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We were delighted to be able to cover this absorbing version of a classic play for your usual rep, Lindsey. This was an inventively staged production with some very strong performances, and it made for a thought-provoking and enjoyable evening. We’d also like to congratulate the cast for their clear and confident diction in what is a very wordy play – we didn’t miss a single line.
Henry II (Andrew Rogers): ‘I’ve snapped and plotted all my life’ – Andrew gave a rounded and compelling performance as the scheming, embattled king. He had a great line in bellowing bluster but also provided interesting insights behind the bluff façade. We also enjoyed the well-thought-out physicality of his characterisation – his stance was suitably regal, undercut by his casual way of sitting with one leg thrown over the arm of his throne – a believable and varied character. The Taylor-and-Burtoneque banter with Karen Rogers’ Eleanor was also very entertaining – we weren’t surprised to learn that they are married in real life as well as on stage, there was so much mutual understanding and trust in their performances.
Alais (Melanie Clark): This French princess was not as passively pliant and gentle as she initially seemed. Melanie furnished Alais with plenty of petulant energy in a convincingly youthful performance, but she also showed her dramatic range in imbuing her character with real emotional depth, such as when she was pleading not to be made to marry Richard. Always interesting to watch, this was a coherent and well-thought-through performance.
John (Ian Russell): Poor John! From his first entrance daubed with painful-looking spotty make-up, Ian achieved the impressive feat of making a not easily likeable character into a figure of sympathy. Sturdy in the face of his brothers’ taunts, he nonetheless had a brilliant way with impotent stompy juvenile rage – entirely convincing and frequently very entertaining.
Geoffrey (Alex Roth): Alex provided a quiet, steady presence, the contrasting voice of calm who was soon revealed to be as cynically calculating and fickle in allegiance as his brothers. He gave a great, shrewd portrayal, and we particularly enjoyed his condescendingly measured way of speaking. We would, though, encourage Alex to make more eye contact with his fellow performers during long stretches of dialogue – this may have been a character decision, but his tendency to deliver some of his lines out front when most other characters were interacting more naturalistically was a little bit distracting. A subtle and interesting performance, however!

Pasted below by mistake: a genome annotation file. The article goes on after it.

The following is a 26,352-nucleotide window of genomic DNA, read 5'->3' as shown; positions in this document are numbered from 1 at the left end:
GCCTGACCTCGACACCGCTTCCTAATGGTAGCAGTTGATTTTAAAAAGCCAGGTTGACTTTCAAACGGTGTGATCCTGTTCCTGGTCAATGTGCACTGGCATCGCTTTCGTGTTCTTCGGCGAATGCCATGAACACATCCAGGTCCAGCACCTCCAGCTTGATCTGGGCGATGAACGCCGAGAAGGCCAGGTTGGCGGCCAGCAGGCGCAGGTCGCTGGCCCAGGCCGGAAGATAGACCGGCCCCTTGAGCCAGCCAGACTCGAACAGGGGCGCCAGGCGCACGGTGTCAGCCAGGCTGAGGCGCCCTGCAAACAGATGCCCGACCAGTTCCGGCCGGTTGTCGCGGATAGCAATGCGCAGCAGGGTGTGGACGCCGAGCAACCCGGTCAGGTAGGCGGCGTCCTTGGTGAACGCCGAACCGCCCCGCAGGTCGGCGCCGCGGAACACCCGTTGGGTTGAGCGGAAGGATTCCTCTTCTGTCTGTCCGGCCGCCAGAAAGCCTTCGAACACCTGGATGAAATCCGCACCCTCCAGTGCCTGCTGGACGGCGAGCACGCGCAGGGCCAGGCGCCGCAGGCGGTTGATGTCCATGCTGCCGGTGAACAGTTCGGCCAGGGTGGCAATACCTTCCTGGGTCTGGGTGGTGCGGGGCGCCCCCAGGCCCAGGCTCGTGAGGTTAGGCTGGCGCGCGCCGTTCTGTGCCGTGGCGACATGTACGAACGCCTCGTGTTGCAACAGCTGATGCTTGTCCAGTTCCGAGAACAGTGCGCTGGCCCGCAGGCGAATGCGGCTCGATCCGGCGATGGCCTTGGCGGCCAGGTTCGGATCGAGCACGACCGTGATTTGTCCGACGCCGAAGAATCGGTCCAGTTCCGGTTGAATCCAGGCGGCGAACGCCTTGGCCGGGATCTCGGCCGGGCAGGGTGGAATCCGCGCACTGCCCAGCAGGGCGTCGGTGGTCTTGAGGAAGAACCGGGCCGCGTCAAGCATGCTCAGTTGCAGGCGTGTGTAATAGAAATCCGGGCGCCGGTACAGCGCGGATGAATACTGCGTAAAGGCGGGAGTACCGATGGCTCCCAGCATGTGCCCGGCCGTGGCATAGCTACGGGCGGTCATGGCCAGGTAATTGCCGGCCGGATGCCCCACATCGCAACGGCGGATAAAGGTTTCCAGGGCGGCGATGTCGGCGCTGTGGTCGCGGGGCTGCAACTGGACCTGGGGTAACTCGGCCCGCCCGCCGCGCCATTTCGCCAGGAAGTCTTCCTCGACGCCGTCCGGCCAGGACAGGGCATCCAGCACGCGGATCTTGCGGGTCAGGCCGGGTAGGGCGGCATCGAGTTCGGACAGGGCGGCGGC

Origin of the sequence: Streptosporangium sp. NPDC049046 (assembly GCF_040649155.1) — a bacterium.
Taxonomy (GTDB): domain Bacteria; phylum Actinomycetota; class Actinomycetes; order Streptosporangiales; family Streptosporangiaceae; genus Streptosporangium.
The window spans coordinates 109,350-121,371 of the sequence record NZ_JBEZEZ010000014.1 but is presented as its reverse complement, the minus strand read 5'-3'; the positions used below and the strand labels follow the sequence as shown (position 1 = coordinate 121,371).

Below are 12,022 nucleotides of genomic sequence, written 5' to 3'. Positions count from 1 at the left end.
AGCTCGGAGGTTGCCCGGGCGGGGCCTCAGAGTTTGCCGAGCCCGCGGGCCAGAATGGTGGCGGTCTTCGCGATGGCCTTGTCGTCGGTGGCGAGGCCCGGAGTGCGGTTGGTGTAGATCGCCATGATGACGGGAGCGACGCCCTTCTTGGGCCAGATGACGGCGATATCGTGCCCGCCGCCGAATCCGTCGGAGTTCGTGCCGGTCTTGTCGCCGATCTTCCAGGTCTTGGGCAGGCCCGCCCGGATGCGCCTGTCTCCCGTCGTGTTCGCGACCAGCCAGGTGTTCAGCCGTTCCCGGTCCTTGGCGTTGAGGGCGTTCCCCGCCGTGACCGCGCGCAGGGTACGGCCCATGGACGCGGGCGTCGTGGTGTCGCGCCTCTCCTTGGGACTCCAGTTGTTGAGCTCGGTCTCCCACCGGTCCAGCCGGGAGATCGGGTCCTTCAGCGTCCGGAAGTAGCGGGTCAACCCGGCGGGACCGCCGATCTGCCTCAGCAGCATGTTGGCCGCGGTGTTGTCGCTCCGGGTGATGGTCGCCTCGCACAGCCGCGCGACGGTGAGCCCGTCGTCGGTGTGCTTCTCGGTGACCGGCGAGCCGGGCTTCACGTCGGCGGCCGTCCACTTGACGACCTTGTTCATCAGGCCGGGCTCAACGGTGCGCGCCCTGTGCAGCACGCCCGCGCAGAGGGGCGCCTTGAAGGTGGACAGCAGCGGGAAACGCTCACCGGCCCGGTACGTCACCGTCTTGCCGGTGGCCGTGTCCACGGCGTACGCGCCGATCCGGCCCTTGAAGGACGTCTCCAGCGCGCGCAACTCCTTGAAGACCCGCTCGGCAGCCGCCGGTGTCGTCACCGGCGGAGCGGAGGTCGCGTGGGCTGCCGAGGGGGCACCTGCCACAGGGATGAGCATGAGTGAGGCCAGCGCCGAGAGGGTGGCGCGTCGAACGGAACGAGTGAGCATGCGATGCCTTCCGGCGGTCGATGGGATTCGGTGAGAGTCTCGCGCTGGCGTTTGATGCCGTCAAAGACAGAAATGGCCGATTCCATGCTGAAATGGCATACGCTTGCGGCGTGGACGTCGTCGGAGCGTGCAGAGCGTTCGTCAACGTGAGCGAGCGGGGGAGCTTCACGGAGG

Richard (Peter Galloway): Peter’s performance was fascinating to watch. Grim and haughtily imperious, he delivered every line as a wolfish snarl, and you could easily imagine his prince growing up into the steely crusader Richard I. His physicality and characterisation hummed with pent up anger, and he felt constantly on a knife edge, a fraction away from lashing out – it was very compelling. What a chilling portrayal (his delivery of lines like ‘I’m colder, I feel less’ was truly sinister) – very effective, well done.
Eleanor (Karen Rogers): Initially charming and exuberant, this was a deliciously scheming portrayal that was subtle and multifaceted – Karen really did justice to the sly intelligence of Eleanor, while also conveying her lingering fondness for Henry with great depth and interest. As mentioned in our notes for Henry II above, the pair showed real understanding of each other and were clearly very comfortable working together. We’d also like to flag up her eloquent physical acting, which conveyed so much even when most of her body and, sometimes when standing in profile, her face, was concealed by her costume. Very well done!
Philip (Freddy Parker): This was an impassive and subtle performance, and Freddy really captured the character of a 17-year-old with big shoes to fill, facing up to a much more experienced monarch. We initially found him a little static and inscrutable in his performance, in part because he delivered much of his dialogue out to the audience rather than interacting naturally with other characters – but in the scene where the nature of his relationship with Richard became clear he really came into his own. Thereafter he showed real depth of emotion and humour – very interesting to see.
Sound and lighting:
Front of house: